But we all agree that you can join the KG or take the black, etc. if you are married, no? You swear no longer to take a wife thereafter, to father no children then, etc. The vows don't mean you cannot have been married in the past or have fathered children in the past. We see this with Lancel. He is a married man who takes holy vows and abandons his lady wife and lordship. One assumes a man who has children and a living wife can still abandon them both and become a black brother or a knight of the Kingsguard. For the KG this is effectively confirmed since many a man in the series is offered to take the black despite the fact that he is still married (Ned, for instance).

For the KG the pool of candidates usually don't involve men are married - after all, it would be stupid to consider such men since there are only seven positions anyway, and accepting already married men would be weird. The Fireball example showed that Glendon Ball himself did not want to appear as a married man, forcing his wife into the silent sisters before there was an empty spot in the KG. But I don't think it is out of the question that a great knight with close ties to the king could convince him to allow him to join the KG even if he was married at the time - because the swearing of the vows would effectively end the marriage, just like it ends a marriage when you take the black. But from a practical point of view it is clear why this wasn't done - it would not only look weird, but KG don't remove themselves to the end of the world.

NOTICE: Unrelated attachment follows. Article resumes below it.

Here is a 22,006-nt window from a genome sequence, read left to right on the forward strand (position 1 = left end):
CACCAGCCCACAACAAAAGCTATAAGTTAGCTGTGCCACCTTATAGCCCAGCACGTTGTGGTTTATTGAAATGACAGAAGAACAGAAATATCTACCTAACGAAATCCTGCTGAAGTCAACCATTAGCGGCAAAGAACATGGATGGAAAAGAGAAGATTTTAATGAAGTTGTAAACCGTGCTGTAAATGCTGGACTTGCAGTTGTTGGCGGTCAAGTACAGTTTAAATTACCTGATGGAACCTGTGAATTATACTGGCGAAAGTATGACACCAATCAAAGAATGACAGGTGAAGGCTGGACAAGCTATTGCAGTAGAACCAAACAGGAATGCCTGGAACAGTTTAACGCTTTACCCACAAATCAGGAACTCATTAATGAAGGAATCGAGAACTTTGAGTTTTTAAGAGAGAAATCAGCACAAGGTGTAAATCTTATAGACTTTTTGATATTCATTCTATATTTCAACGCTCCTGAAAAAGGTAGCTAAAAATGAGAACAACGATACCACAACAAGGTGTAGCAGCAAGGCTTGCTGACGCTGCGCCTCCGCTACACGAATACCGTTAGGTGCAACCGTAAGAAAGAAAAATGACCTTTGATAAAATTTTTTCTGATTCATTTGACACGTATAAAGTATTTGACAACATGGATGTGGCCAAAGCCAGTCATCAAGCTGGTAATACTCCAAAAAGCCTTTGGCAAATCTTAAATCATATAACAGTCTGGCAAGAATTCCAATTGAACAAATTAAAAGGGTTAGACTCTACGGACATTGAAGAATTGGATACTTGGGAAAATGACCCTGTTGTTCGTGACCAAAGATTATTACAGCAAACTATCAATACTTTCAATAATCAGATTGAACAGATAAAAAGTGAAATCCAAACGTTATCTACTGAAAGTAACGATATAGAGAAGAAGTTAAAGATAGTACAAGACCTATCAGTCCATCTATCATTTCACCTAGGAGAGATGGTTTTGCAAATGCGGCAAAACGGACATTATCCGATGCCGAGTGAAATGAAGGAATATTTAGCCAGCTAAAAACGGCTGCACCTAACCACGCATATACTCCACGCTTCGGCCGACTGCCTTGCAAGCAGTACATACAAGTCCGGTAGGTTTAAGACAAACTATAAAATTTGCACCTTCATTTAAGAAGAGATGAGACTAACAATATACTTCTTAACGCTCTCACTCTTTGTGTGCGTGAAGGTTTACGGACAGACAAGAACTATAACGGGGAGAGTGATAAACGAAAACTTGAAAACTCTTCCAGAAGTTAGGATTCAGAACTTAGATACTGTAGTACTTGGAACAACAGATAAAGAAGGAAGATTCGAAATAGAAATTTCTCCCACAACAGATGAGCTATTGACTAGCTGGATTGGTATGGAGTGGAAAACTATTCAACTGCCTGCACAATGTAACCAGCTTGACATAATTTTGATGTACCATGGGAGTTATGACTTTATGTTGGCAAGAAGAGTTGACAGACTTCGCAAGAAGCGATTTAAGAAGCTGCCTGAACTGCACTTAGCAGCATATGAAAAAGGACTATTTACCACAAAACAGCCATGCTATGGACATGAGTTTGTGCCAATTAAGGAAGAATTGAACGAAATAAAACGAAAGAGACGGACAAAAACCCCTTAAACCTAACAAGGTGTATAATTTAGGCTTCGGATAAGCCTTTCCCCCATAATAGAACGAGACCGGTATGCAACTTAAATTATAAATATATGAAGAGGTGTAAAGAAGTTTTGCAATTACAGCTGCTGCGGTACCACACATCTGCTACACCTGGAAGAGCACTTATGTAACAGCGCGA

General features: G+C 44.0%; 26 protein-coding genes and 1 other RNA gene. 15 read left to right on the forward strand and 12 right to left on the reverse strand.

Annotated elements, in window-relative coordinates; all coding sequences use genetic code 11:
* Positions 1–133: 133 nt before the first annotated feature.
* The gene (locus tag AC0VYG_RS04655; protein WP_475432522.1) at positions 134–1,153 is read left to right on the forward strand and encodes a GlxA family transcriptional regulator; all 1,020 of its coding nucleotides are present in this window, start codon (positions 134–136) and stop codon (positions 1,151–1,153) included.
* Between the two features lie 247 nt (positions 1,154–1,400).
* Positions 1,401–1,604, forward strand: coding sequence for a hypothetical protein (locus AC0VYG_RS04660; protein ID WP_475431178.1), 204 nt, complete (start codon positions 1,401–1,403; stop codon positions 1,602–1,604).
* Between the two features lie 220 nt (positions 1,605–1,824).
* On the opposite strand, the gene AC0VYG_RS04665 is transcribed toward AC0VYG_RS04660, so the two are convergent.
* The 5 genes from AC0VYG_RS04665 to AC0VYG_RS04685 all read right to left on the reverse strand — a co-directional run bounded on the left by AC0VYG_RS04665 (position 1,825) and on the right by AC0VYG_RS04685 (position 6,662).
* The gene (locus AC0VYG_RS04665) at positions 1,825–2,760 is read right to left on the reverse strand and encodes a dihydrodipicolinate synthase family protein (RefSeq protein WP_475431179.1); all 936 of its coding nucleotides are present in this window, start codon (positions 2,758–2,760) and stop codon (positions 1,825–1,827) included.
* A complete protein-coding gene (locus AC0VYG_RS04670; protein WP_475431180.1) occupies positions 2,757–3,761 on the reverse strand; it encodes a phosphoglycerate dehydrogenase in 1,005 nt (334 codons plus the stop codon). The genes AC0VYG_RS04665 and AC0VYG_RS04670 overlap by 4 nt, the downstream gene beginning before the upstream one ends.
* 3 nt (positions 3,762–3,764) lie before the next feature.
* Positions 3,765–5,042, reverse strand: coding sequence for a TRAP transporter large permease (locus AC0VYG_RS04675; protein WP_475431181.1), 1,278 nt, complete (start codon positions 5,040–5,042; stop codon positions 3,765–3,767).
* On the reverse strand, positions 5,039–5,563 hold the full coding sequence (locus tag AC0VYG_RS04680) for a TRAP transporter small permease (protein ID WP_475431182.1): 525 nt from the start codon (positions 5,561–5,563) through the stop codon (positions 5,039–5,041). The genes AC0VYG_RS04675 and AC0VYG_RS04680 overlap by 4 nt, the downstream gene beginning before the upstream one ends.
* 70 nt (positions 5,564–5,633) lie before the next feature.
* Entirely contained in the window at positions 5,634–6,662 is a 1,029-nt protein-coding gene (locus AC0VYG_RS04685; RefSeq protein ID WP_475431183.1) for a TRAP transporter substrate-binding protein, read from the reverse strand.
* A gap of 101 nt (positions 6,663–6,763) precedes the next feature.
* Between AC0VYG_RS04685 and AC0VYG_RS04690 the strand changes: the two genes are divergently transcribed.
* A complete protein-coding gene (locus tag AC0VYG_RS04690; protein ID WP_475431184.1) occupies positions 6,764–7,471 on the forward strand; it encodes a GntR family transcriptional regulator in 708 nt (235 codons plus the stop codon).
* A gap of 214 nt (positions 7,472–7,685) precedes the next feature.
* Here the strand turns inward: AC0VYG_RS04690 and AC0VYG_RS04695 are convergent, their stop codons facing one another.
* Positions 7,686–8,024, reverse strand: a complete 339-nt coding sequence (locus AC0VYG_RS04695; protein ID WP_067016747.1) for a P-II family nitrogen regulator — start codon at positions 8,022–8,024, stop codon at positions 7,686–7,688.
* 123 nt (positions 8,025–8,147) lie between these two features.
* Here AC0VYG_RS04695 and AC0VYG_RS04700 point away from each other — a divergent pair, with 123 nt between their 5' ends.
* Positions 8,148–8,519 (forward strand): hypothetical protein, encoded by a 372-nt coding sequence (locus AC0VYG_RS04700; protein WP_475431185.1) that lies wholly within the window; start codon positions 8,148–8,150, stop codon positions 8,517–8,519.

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33 minutes ago, Lord Varys said:

Are some of the criteria we mentioned relevant to the Faith - say, is a forced marriage valid in the eyes of the Faith (a case can be made that it is valid in the North, considering how Rodrik Cassel views the status of the Ramsay-Donella marriage)? How about a marriage under false pretenses - are Jeyne Poole and Ramsay Bolton truly married despite that fact that Jeyne lied when she claimed she was Arya Stark? How about those marriages by proxy (Asha's marriage to Erik Ironmaker)? And so on.

What about childless marriages? Barren/frigid wives and impotent husbands?

Another thing is cheating:

If the wife of cheats she would be death or a silent sister. Obvious. But would the marriage be still valid? Or would it be an annulment (because the vows were not fullfilled) and the children would be declared bastards?

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On ‎6‎/‎23‎/‎2019 at 1:44 AM, Ran said:

I'm not sure where the certainly about this comes from. The Kingsguard knights cannot have wives, period. Fireball was not married after his wife took her vows. I'm not sure why this then means he couldn't remarry.

Because the original marriage was never annulled.  Obviously.

On ‎6‎/‎23‎/‎2019 at 1:44 AM, Ran said:

Just as a woman ought to have been able to remarry if her husband took the black.

You have provided no evidence that women were free to remarry after their husbands took the black.

On ‎6‎/‎23‎/‎2019 at 1:44 AM, Ran said:

The vows are holy vows and seem to me to have the force to break ones old ties.